I like the way Annica tells you what you are going to do, then she demonstrates it and then you do it yourself. She knows her subject well and her lesson objectives are clear and to the point. How do I know.?..I'm a teaching mentor also an art teacher and sign painting/lettering artist. I watched this hand lettering class in order to review and to learn how someone else approaches this "not very interesting subject" as some previous reviewers have suggested . I happen to find it most interesting. I love being able to write and communicate using my art and teaching skills. One reviewer criticized the way Annica instructed with "um" and a clicking noise. But the one criticism that really stood out was the F-word which unfortunately seemed to take precedence over all else for some. Granted you wouldn't want to illustrate a word that children or parents might interpret as being acceptable. A good teacher would not demonstrate that but observing Annica I can see she is a beginning teacher who might need a little guidance. So consider this "guidance" Annica - you are a teacher and you represent all of us teachers. We aren't in our 20's or even 40's - we've been in the trenches and we know that beginning teaching is very challenging. But you must remember that you are a model for children that we hope you expect to grow up to be good decent human beings. Some adults need that guidance as well. And yes, children will already know these words (pay attention parents) but it is not up to you to teach it to them. You, the teacher, are to teach to the highest professional level. As for the "um" and the clicking noise at the end of a sentence - that is something you can correct easily - try to record your lessons and listen. Remember - you represent the most respected of professions, your language must be accurate, acceptable and reflect the knowledge of your subject area, You did a good lesson in hand lettering and covered the most important concepts for a beginner to know. It's a shame that some of the reviewers refused to watch the rest of your lessons and some of them even complained about your silence as you did the letters. Perhaps a little more understanding on their part could have been more beneficial, particularly since one of them was a gifted educator (my Masters also), and did not recognize the cognitive mind working and literally submerged in your lettering skills. This is a fine class and I hope you continue to do more. You are organized, give a lot of information and demonstrate impeccably. Good luck...from your Mentor Teacher.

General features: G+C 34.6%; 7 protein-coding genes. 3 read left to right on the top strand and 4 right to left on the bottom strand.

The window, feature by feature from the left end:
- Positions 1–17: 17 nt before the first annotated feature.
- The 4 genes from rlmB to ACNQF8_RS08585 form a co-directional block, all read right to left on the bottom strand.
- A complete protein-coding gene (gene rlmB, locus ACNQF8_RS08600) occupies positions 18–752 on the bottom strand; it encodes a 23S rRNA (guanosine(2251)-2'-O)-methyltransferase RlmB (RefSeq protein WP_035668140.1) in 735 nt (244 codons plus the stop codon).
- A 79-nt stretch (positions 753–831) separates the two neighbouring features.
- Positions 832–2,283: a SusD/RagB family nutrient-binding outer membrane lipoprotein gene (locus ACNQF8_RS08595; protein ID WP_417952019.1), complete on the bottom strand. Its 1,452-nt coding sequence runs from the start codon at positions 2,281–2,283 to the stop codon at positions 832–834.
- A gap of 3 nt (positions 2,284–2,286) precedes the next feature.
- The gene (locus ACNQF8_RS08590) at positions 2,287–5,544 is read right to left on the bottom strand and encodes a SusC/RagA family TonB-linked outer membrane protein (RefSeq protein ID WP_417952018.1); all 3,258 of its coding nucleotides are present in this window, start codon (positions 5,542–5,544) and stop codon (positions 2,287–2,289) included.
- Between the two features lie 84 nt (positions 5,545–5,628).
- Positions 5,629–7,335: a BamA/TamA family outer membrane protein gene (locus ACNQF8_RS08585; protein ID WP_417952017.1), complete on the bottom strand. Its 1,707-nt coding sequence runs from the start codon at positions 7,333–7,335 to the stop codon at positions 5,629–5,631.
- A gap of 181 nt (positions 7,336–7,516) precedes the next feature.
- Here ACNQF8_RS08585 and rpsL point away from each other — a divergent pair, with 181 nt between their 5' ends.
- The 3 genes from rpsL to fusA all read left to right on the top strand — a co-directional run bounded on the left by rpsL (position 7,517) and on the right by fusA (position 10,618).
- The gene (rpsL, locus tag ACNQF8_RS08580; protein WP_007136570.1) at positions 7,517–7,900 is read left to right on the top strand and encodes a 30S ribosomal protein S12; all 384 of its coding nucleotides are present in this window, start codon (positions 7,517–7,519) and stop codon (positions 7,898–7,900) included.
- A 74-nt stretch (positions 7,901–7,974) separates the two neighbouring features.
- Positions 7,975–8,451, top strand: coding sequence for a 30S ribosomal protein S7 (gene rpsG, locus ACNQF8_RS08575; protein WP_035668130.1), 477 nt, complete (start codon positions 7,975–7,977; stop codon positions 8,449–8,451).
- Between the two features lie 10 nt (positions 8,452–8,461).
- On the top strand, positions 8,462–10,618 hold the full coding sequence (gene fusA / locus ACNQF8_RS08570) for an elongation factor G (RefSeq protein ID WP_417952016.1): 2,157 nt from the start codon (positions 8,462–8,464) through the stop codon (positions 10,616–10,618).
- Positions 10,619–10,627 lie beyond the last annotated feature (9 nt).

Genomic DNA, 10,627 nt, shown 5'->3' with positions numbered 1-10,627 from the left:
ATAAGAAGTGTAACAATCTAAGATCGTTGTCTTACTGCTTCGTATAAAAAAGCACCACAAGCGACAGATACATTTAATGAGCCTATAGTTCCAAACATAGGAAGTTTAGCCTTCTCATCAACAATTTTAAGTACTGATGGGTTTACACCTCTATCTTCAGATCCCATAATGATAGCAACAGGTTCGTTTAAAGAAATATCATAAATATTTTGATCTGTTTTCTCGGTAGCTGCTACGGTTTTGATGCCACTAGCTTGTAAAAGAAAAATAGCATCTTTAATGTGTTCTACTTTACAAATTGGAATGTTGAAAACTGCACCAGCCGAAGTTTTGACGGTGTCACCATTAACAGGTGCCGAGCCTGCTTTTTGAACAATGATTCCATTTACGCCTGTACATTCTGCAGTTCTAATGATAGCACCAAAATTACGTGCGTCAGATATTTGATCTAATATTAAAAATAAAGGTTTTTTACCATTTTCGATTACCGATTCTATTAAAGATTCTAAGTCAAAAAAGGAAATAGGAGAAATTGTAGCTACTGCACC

a Creativelive Student